A forecast by the Intercontinental Marketing Services (IMS) Health predicted that by 2020, the world's drug expenses would have reached $1.4 trillion.
This hefty range was predicted by the IMS Health due to an increase in healthcare markets and new, higher-priced drugs for other diseases. This amount is higher by about $1.07 trillion compared to this year's amount, representing a 4 to 7 percent compounded growth rate yearly over the next five years.
At least 225 new drugs are in the process of being marketed within these five years, along with medicines for rare diseases, heart and autoimmune diseases, which will, according to the report, come with exorbitantly expensive price tags.
"We are now getting much more value for every dollar or whatever currency we spend ... because we can get decades' worth of innovation, most of it incredibly cheaply because generics are widely available," said Michael Kleinrock, research director for the IMS Institute.
Health system expansions will also significantly drive drugs spending as these expansions will improve access to generic drugs in developing markets.
The cost, however, will be offset by at least $178 billion due to expiring patents, including $41 billion saved from biologic drugs as cheaper alternatives are becoming more popular.
"Globally, it's all about expanding access in low- and middle-income countries," said Murray Aitken, executive director of the IMS Institute for Healthcare Informatics.
Majority of the world's population still depend on developed markets as their source for medications as, due to the expensive pricing on branded medicines, generic alternatives are popular options. The nine countries the IMS defined as the developed markets, will shell out about $880 billion this 2020.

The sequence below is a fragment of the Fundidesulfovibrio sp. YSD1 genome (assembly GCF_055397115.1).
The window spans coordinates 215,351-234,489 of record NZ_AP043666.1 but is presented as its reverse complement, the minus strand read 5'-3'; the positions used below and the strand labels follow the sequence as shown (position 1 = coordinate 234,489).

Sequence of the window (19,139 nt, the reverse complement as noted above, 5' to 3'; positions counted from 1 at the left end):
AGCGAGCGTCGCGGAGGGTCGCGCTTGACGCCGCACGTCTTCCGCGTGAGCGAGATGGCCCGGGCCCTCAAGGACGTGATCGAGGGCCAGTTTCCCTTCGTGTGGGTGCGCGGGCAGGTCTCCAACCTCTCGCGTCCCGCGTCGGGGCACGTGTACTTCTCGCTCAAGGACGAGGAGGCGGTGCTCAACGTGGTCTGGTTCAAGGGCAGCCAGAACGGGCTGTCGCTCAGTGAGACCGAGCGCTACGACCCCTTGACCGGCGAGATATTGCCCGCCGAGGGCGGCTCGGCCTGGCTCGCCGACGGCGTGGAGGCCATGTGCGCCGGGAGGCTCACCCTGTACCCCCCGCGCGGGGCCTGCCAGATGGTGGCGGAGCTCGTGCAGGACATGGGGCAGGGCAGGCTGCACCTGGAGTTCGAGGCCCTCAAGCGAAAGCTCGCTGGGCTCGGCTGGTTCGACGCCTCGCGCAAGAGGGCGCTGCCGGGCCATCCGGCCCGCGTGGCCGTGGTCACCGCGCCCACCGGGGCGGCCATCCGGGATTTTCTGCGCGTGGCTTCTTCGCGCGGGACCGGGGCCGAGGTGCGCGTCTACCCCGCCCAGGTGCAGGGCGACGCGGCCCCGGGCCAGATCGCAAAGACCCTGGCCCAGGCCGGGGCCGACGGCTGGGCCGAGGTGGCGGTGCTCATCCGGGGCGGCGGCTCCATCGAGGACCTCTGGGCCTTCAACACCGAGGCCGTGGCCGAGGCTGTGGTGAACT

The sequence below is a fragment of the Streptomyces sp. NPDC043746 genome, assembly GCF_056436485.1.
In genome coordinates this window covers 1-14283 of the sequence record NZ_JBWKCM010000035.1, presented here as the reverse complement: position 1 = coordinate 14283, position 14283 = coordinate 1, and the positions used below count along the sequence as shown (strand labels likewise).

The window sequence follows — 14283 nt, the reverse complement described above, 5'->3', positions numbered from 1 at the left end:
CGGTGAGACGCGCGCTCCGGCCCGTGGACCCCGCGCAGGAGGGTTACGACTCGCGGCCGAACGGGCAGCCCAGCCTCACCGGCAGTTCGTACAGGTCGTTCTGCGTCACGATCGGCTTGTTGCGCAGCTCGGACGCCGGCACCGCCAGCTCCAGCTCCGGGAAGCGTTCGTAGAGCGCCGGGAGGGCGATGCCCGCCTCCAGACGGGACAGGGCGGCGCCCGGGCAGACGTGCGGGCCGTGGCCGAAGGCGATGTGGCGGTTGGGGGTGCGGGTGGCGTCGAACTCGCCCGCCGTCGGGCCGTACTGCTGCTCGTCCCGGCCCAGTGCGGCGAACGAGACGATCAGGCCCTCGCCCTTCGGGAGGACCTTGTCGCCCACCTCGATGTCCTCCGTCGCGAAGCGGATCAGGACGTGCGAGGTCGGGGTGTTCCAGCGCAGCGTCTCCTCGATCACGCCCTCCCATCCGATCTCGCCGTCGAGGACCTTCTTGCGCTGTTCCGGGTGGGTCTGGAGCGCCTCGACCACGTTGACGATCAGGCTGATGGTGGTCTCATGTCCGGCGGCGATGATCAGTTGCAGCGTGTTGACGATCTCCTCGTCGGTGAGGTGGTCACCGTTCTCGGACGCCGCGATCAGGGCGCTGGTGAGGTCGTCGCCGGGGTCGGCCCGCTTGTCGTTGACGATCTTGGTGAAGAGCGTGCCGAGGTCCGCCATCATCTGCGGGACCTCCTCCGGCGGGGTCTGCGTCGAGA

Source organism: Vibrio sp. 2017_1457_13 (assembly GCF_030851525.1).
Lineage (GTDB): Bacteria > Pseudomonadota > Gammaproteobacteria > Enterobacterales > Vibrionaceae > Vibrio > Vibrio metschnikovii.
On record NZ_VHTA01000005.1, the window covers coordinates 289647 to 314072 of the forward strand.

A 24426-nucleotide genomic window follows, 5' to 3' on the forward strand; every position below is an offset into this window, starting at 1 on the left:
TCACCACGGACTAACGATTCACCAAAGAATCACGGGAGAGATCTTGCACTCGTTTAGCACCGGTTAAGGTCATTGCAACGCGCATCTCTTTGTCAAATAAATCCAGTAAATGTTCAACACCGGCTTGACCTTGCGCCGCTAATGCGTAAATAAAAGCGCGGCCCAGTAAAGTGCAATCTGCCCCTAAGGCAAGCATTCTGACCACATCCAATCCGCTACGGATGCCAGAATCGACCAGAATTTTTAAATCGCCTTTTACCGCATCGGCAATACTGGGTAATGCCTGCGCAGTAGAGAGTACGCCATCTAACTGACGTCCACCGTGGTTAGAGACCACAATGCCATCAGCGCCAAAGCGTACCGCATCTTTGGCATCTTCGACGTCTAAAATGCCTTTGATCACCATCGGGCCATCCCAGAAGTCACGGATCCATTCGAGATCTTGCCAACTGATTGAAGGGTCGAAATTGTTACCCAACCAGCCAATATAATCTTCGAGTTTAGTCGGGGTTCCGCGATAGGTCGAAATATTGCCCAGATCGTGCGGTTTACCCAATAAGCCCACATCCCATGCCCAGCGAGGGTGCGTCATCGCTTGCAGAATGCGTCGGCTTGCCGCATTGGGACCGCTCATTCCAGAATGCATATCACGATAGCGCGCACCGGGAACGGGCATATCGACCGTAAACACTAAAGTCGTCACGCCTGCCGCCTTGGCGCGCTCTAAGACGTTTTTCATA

And by 2020, an expected 4.5 trillion doses of drugs will be dispensed, 24 percent higher than 2015's, and more than half of the world's population will be taking at least one medicine a day.
He cited the markets in Brazil, China, India and Indonesia as examples, saying that they were able to strengthen their health systems and improve insurance coverage.
These countries have billions of residents combined and will account for almost half of the higher volume use of medicines worldwide, yet not exactly on spending growth. This is because despite having higher incomes, most citizens can only afford generic medications. Also, not enough hospitals and clinics have the resources or the trained staff needed to give expensive injectable drugs.
Aside from new drugs, experts also anticipate that patient care will also be affected by technology that can improve the diagnosis of diseases, monitor patients' health and help them adhere to treatment modalities. Some of these technologies may also increase the public's healthcare expenditure.